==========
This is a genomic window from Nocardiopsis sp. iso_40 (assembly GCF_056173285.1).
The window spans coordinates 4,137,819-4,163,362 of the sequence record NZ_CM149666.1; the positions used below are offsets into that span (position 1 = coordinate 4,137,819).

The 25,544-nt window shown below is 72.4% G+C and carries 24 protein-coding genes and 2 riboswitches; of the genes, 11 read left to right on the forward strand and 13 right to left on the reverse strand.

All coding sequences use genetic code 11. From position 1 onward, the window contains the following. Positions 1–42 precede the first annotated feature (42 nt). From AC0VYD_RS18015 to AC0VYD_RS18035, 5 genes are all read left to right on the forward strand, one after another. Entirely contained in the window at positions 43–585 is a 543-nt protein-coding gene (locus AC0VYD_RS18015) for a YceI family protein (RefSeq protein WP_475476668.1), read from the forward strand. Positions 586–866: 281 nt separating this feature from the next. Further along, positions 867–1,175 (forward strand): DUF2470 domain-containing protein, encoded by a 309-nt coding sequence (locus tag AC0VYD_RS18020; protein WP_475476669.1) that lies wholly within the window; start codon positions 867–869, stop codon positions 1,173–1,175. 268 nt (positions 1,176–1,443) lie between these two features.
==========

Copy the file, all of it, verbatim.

This is a genomic window from Nocardiopsis sp. iso_40 (assembly GCF_056173285.1).
The window spans coordinates 4,137,819-4,163,362 of the sequence record NZ_CM149666.1; the positions used below are offsets into that span (position 1 = coordinate 4,137,819).

The 25,544-nt window shown below is 72.4% G+C and carries 24 protein-coding genes and 2 riboswitches; of the genes, 11 read left to right on the forward strand and 13 right to left on the reverse strand.

All coding sequences use genetic code 11. From position 1 onward, the window contains the following. Positions 1–42 precede the first annotated feature (42 nt). From AC0VYD_RS18015 to AC0VYD_RS18035, 5 genes are all read left to right on the forward strand, one after another. Entirely contained in the window at positions 43–585 is a 543-nt protein-coding gene (locus AC0VYD_RS18015) for a YceI family protein (RefSeq protein WP_475476668.1), read from the forward strand. Positions 586–866: 281 nt separating this feature from the next. Further along, positions 867–1,175 (forward strand): DUF2470 domain-containing protein, encoded by a 309-nt coding sequence (locus tag AC0VYD_RS18020; protein WP_475476669.1) that lies wholly within the window; start codon positions 867–869, stop codon positions 1,173–1,175. 268 nt (positions 1,176–1,443) lie between these two features.